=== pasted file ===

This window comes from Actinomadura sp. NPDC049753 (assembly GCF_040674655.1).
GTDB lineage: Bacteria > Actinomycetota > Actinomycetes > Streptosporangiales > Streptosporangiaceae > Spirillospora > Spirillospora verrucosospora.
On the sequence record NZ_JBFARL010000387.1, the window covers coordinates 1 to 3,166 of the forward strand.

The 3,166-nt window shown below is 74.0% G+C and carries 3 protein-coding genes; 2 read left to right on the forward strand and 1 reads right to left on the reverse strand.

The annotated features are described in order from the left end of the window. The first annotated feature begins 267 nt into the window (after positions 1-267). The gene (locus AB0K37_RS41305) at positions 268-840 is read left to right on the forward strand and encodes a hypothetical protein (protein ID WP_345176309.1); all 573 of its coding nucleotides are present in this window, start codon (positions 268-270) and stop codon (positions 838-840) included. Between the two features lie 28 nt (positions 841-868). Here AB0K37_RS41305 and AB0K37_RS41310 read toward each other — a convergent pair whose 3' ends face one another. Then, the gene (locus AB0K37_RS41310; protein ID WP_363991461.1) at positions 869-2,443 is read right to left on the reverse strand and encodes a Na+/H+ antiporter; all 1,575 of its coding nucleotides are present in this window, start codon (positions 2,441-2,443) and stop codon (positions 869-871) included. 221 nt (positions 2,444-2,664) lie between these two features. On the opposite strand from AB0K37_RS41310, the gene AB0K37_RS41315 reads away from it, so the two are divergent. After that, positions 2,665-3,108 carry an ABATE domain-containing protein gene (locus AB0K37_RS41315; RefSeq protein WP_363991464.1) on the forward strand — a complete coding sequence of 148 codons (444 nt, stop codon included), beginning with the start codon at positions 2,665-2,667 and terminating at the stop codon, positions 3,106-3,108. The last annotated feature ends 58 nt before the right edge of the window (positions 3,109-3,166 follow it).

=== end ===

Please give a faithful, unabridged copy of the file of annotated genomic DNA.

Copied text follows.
This window comes from Actinomadura sp. NPDC049753 (assembly GCF_040674655.1).
GTDB lineage: Bacteria > Actinomycetota > Actinomycetes > Streptosporangiales > Streptosporangiaceae > Spirillospora > Spirillospora verrucosospora.
On the sequence record NZ_JBFARL010000387.1, the window covers coordinates 1 to 3,166 of the forward strand.

The 3,166-nt window shown below is 74.0% G+C and carries 3 protein-coding genes; 2 read left to right on the forward strand and 1 reads right to left on the reverse strand.

The annotated features are described in order from the left end of the window. The first annotated feature begins 267 nt into the window (after positions 1-267). The gene (locus AB0K37_RS41305) at positions 268-840 is read left to right on the forward strand and encodes a hypothetical protein (protein ID WP_345176309.1); all 573 of its coding nucleotides are present in this window, start codon (positions 268-270) and stop codon (positions 838-840) included. Between the two features lie 28 nt (positions 841-868). Here AB0K37_RS41305 and AB0K37_RS41310 read toward each other — a convergent pair whose 3' ends face one another. Then, the gene (locus AB0K37_RS41310; protein ID WP_363991461.1) at positions 869-2,443 is read right to left on the reverse strand and encodes a Na+/H+ antiporter; all 1,575 of its coding nucleotides are present in this window, start codon (positions 2,441-2,443) and stop codon (positions 869-871) included. 221 nt (positions 2,444-2,664) lie between these two features. On the opposite strand from AB0K37_RS41310, the gene AB0K37_RS41315 reads away from it, so the two are divergent. After that, positions 2,665-3,108 carry an ABATE domain-containing protein gene (locus AB0K37_RS41315; RefSeq protein WP_363991464.1) on the forward strand — a complete coding sequence of 148 codons (444 nt, stop codon included), beginning with the start codon at positions 2,665-2,667 and terminating at the stop codon, positions 3,106-3,108. The last annotated feature ends 58 nt before the right edge of the window (positions 3,109-3,166 follow it).